Wow! We've had quite a roller-coaster ride in the markets over the last couple of weeks. In fact, a roller coaster is a good metaphor for the market's movements in general: long slow uphill climbs, followed by fast stomach-churning drops. Of course, unlike a roller coaster, which returns to its starting place, the market has always ended higher up than it started.

But it's easy to forget that sometimes. Last Friday, watching various favorite stocks, I was shocked by the lows that were briefly hit. Nutrisystem (NASDAQ:NTRI), which is struggling with maturing growth rates, fell below $47.50 before bouncing back to more than $53. First Marblehead (NYSE:FMD), suffering from concerns that it may lose its leading customers, hit $31 before recovering to nearly $34.50. And Patterson-UTI (NASDAQ:PTEN), whose fortunes shift up and down with natural gas prices, dipped below $21 before recovering to close near $22.50. Those are some big one-day gaps.  

Mr. Market's one-day sale
At least from my point of view, those are all promising stocks with good stories. Heck, I own two of them, and if I'd been looking to add to my positions, last Friday morning would have been a golden opportunity to do so. And there may be other golden opportunities ahead. Despite well-publicized intervention in the markets by the U.S. Federal Reserve and European central banks, there's reason to believe that we haven't seen the last of this rough patch. For savvy value investors, a title to which I aspire, rough patches are great buying opportunities.

But unless you're a professional trader (or obsessed), you can't watch the market all the time. There are meetings and vacations that take us away from our computers, and of course most of us have actual work to do while the market is open. All of those lows listed above happened before 11 a.m. EDT on Friday. If I had wanted to add to my positions, but had been in a meeting or otherwise distracted -- or if I had been on the West Coast, where I might still have been working on coffee and my morning shower -- I would have missed out. What to do?

The ups and downs of limit orders
Well, the first thing that comes to mind is to set a limit order, in which you tell your broker to buy a set number of shares of a specific stock at or below a preset price. Generally, with online brokers, you set these up the same way you make any other trade, but select "limit order" and enter your target price at the prompt. For instance, say you had been hoping to get into Joe's Widgets (Ticker: JOEW) at $42. If it had recently fallen to $45, and you happened to see the next morning that the market would probably open down sharply, then setting a quick limit order to buy JOEW at $42 before running out to a three-hour meeting might work out well for you.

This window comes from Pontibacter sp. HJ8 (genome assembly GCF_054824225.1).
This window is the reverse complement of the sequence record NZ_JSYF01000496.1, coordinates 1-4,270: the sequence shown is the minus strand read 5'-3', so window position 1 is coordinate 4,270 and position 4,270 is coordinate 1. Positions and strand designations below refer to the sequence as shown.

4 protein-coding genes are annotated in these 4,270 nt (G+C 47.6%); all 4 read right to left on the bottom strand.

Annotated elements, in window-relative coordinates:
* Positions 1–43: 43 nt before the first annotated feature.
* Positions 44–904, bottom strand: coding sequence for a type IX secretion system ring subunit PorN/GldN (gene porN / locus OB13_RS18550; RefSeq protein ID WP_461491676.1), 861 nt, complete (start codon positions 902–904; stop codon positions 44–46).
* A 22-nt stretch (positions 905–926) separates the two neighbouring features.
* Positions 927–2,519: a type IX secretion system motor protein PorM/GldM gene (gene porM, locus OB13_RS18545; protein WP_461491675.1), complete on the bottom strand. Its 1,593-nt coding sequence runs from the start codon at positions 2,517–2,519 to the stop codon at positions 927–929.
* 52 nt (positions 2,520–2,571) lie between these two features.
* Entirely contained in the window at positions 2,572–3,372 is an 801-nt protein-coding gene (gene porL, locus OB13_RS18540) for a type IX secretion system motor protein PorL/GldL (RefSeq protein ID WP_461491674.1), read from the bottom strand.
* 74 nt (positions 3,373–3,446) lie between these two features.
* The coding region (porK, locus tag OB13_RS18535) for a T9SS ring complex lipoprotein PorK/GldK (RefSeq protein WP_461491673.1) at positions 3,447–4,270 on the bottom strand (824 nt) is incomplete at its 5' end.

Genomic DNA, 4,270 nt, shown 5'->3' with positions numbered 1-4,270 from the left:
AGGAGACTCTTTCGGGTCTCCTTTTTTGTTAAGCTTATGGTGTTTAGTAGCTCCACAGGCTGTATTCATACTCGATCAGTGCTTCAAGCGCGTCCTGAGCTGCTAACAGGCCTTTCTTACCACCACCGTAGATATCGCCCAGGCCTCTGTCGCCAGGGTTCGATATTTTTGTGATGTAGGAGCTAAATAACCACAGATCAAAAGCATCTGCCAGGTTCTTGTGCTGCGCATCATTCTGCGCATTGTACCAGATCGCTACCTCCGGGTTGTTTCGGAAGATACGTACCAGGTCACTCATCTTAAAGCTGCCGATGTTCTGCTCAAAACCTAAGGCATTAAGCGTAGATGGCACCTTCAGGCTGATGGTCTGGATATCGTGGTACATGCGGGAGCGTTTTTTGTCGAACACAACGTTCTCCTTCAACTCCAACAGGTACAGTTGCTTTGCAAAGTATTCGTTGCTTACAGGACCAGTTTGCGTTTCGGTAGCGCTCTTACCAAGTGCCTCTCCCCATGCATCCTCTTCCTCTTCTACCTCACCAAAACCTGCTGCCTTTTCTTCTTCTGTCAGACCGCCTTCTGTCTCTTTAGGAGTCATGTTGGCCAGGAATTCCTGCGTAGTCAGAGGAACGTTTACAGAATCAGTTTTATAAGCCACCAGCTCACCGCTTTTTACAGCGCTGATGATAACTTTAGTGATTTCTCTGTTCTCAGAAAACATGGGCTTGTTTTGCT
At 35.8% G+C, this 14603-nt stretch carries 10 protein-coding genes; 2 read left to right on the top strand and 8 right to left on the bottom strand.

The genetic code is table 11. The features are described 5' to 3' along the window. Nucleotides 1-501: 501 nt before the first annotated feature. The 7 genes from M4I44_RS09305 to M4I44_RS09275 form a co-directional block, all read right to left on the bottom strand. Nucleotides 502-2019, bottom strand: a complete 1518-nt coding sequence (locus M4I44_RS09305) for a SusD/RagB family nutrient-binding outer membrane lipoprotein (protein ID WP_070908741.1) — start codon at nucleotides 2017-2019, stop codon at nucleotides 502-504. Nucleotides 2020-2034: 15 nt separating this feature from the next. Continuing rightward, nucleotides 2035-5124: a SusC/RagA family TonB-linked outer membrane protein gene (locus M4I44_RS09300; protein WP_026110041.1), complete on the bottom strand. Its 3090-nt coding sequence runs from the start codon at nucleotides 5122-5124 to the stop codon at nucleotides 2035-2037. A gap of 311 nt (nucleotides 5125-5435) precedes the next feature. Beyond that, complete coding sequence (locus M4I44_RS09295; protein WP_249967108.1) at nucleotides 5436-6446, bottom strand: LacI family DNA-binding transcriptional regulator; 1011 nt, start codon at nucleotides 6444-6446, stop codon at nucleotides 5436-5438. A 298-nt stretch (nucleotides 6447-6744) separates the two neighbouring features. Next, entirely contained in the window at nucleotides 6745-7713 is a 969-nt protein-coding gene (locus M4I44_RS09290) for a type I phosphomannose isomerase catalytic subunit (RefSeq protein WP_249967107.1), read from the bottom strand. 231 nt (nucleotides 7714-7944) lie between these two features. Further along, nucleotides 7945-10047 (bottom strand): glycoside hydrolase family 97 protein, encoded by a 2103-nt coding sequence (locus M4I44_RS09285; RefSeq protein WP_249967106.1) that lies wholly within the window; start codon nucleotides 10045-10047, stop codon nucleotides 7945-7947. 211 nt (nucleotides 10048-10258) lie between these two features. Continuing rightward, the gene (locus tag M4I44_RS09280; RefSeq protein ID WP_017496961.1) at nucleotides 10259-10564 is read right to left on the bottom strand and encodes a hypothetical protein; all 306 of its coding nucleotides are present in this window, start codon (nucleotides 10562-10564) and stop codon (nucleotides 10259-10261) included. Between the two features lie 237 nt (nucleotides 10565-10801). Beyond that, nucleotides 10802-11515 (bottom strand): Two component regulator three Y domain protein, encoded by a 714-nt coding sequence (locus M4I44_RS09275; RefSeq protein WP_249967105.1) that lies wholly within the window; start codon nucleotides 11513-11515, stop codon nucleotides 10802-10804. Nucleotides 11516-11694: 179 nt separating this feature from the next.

The risks of this approach are obvious, of course -- you might well come back to your desk at noon to find that you bought JOEW at $42, but that it's now trading at $36. (Been there, done that.) You might also find that it hit a low of $42.10 -- a price at which you would have been happy to buy -- but that the market rallied and it's now at $51. (Done that, too.) Or you might come back to find the shocking news that Joe had been hit by a blimp and his company was now trading at $6 ... You get the idea.

The upshot
It comes down to this: For most investors, trying to time the bottom of the market is likely to be as fruitless as trying to time the top. As one smart investor I worked with early in my career once told me, probably paraphrasing Benjamin Graham:

When the price of a good stock goes down, buy. It will go lower. Ignore it. When it goes up, sell. After you sell, it will go higher. Ignore it. You've already made money.

That's great advice. I'd add this: Look for companies that are already undervalued at current prices, and load the boat when you find them -- using limit orders or not, as you prefer. If you happen to get them on sale during one of Mr. Market's bad weeks, great! And if you happen to get in a bit too early, don't sweat it. After all, if your reason for buying was valid at $42, your reason for holding on is just as valid at $39.  

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Fool contributor John Rosevear owns shares of Nutrisystem and Patterson-UTI. He does not own shares of any other company mentioned. First Marblehead is a Motley Fool Hidden Gems recommendation as well as a pick of Inside Value. The Motley Fool has a disclosure policy.